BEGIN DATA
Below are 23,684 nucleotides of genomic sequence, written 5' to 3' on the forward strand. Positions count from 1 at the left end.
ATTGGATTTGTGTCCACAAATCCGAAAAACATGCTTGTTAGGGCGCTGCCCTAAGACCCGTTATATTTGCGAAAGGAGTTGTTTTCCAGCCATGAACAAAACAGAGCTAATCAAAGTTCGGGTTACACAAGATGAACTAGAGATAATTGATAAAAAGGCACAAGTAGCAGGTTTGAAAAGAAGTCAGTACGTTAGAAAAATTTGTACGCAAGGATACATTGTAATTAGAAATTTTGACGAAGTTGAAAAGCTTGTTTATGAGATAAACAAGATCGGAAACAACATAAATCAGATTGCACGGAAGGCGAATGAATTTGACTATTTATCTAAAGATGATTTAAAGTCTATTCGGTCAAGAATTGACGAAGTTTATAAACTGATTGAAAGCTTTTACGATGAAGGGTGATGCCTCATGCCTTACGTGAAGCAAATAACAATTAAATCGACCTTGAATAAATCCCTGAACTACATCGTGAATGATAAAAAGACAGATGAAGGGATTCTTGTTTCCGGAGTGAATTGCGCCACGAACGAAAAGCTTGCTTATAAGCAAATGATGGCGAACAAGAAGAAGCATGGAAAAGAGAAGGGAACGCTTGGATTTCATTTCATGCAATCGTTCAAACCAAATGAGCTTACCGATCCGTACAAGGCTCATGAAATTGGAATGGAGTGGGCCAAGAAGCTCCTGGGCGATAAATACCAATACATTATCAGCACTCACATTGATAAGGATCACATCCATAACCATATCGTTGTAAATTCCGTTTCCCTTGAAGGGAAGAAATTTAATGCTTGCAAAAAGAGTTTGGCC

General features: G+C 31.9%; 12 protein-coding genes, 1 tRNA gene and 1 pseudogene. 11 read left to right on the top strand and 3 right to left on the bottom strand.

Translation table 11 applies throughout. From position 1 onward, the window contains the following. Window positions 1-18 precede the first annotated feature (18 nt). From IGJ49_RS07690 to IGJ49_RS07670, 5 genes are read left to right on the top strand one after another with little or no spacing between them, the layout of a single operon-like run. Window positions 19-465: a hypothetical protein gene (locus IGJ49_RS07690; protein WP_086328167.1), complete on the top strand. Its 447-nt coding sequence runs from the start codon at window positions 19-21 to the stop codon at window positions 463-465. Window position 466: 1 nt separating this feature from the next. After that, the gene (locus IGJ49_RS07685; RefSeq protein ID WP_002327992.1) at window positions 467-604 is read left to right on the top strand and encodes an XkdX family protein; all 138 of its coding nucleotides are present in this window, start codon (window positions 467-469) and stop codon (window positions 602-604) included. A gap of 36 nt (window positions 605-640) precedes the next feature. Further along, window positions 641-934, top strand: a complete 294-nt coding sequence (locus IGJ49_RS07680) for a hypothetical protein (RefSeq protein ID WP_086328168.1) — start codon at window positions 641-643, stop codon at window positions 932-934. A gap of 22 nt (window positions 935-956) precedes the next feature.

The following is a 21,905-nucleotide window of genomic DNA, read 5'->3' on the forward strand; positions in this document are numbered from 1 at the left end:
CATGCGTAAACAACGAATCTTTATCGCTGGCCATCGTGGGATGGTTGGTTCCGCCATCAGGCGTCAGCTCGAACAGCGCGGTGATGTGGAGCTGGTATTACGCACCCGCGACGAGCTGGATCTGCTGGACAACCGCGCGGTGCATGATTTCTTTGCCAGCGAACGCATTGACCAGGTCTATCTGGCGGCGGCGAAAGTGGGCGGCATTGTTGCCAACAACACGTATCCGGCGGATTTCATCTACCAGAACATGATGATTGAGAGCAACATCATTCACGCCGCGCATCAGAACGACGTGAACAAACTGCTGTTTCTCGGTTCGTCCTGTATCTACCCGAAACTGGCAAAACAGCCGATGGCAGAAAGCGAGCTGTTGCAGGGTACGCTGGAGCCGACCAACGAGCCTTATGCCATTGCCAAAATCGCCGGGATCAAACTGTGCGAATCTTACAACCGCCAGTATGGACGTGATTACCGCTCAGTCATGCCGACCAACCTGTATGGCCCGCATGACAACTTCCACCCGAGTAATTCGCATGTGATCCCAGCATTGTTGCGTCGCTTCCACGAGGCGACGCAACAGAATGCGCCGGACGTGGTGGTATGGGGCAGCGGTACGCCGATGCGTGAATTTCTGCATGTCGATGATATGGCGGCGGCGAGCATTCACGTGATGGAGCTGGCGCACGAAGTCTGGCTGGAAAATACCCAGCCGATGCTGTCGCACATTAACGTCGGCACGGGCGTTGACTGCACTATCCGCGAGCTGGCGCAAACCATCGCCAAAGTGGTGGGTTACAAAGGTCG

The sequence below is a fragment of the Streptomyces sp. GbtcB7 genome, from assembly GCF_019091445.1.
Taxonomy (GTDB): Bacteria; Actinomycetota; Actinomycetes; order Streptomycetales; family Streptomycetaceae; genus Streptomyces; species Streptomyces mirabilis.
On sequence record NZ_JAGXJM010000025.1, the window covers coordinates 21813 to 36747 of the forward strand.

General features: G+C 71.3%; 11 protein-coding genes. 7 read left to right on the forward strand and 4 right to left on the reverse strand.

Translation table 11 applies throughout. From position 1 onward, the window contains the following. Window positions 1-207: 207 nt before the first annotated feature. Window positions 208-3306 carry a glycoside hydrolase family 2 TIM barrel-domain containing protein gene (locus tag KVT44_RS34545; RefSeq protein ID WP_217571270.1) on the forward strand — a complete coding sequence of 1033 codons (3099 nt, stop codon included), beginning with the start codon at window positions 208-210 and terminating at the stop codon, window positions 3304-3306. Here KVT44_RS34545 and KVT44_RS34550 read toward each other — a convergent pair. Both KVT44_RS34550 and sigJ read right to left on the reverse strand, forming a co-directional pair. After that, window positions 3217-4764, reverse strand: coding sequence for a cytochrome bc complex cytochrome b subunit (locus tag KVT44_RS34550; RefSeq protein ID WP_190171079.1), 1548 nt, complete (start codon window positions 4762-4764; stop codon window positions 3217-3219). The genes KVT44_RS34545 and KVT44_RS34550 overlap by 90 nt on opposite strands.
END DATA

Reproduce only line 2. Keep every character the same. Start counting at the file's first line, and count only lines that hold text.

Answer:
ATTGGATTTGTGTCCACAAATCCGAAAAACATGCTTGTTAGGGCGCTGCCCTAAGACCCGTTATATTTGCGAAAGGAGTTGTTTTCCAGCCATGAACAAAACAGAGCTAATCAAAGTTCGGGTTACACAAGATGAACTAGAGATAATTGATAAAAAGGCACAAGTAGCAGGTTTGAAAAGAAGTCAGTACGTTAGAAAAATTTGTACGCAAGGATACATTGTAATTAGAAATTTTGACGAAGTTGAAAAGCTTGTTTATGAGATAAACAAGATCGGAAACAACATAAATCAGATTGCACGGAAGGCGAATGAATTTGACTATTTATCTAAAGATGATTTAAAGTCTATTCGGTCAAGAATTGACGAAGTTTATAAACTGATTGAAAGCTTTTACGATGAAGGGTGATGCCTCATGCCTTACGTGAAGCAAATAACAATTAAATCGACCTTGAATAAATCCCTGAACTACATCGTGAATGATAAAAAGACAGATGAAGGGATTCTTGTTTCCGGAGTGAATTGCGCCACGAACGAAAAGCTTGCTTATAAGCAAATGATGGCGAACAAGAAGAAGCATGGAAAAGAGAAGGGAACGCTTGGATTTCATTTCATGCAATCGTTCAAACCAAATGAGCTTACCGATCCGTACAAGGCTCATGAAATTGGAATGGAGTGGGCCAAGAAGCTCCTGGGCGATAAATACCAATACATTATCAGCACTCACATTGATAAGGATCACATCCATAACCATATCGTTGTAAATTCCGTTTCCCTTGAAGGGAAGAAATTTAATGCTTGCAAAAAGAGTTTGGCC